Motorists have been left scratching their heads over a set of 'wonky' centre lines that have been painted on a busy road in Wimborne, Dorset.
The wobbly lines that travel arrow-straight, in the typical fashion, through the East Borough area of the town, suddenly veer off into the opposite side of the road but the local councils insists it is deliberate.
Jennifer Carpenter, a community carer, was left completely bemused when she drove past the askew lines on her way to work.
She said: "It just struck me as really funny when I saw the lines.," reported the Daily Mail.
"It's ludicrous. The road is a bit of a rat run anyway, particularly in the mornings, and there is always people driving along it, so I think there's going to be quite a lot of confusion.
"I can't logically explain how this has happened. It just makes the road narrower on the other side. It's crazy."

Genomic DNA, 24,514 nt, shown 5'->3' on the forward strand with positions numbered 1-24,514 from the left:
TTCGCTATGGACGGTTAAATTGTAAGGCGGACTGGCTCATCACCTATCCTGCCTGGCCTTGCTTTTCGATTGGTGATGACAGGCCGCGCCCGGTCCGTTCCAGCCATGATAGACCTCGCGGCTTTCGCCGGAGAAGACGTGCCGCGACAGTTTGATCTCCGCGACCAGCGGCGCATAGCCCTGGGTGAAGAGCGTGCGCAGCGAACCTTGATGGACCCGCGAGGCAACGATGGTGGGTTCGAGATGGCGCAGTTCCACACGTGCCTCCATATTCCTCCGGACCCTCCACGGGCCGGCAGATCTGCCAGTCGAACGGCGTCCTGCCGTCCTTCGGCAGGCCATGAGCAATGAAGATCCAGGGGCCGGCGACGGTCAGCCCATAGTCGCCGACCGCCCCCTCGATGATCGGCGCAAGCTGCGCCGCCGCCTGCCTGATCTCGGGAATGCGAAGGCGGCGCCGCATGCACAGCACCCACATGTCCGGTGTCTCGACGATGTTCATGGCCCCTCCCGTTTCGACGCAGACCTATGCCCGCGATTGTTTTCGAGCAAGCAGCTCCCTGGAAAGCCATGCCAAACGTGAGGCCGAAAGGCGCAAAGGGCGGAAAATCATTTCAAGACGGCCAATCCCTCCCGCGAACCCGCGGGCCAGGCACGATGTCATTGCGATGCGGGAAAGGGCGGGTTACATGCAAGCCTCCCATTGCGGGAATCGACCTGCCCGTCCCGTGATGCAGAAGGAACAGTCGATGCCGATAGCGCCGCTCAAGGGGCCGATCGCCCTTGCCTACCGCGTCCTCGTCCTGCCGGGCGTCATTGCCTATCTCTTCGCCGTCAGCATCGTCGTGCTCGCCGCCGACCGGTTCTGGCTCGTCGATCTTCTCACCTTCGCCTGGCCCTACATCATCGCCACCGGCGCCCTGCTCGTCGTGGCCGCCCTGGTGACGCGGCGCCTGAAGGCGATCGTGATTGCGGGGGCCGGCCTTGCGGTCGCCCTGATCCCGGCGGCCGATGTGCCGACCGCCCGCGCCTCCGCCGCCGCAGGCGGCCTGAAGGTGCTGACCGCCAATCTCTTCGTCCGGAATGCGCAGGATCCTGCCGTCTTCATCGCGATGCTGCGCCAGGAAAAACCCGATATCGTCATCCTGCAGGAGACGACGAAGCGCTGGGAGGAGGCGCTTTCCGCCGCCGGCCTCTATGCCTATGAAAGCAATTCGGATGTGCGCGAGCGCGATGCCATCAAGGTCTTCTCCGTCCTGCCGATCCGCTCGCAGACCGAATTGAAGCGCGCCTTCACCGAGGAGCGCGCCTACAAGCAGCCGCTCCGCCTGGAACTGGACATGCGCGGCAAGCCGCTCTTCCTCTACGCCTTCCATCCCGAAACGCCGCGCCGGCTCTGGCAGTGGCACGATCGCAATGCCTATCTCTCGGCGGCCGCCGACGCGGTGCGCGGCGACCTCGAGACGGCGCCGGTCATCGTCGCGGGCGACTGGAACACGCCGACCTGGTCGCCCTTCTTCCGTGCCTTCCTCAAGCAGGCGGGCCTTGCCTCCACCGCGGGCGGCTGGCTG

But Adrian Norcombe, construction manager for Dorset County Council's highways, told the Dorset Echo that the lines were meant to be there a device to slow drivers down.
"This road has recently been resurfaced as part of the defects programme," he said.
"We take detailed measurements of the existing markings to ensure that parking bays et cetera are reinstated in the correct legal positions.
"These markings were installed as part of a traffic engineering scheme which was carried out in 2007 when the road was restricted to 20mph.
"Our team have had a number of residents thank them for reinstating the curve as it helps to slow down traffic in a road that was previously considered a rat run."
But some resident aren't convinced. Driver Andy White, 28, told the Daily Mail: "I thought the person who painted them must have been drunk.
"If you stand at one end of the road and look down it the straight line in the middle goes off all over the place.
"If it is part of a traffic calming scheme then it has left me baffled."
Despite what the council claims, one Dorset Echo reader posted on the site: "And as if by magic the lines this morning (Friday) have been repainted and we now have a straight line in the middle of the road... Simple wasn't it?"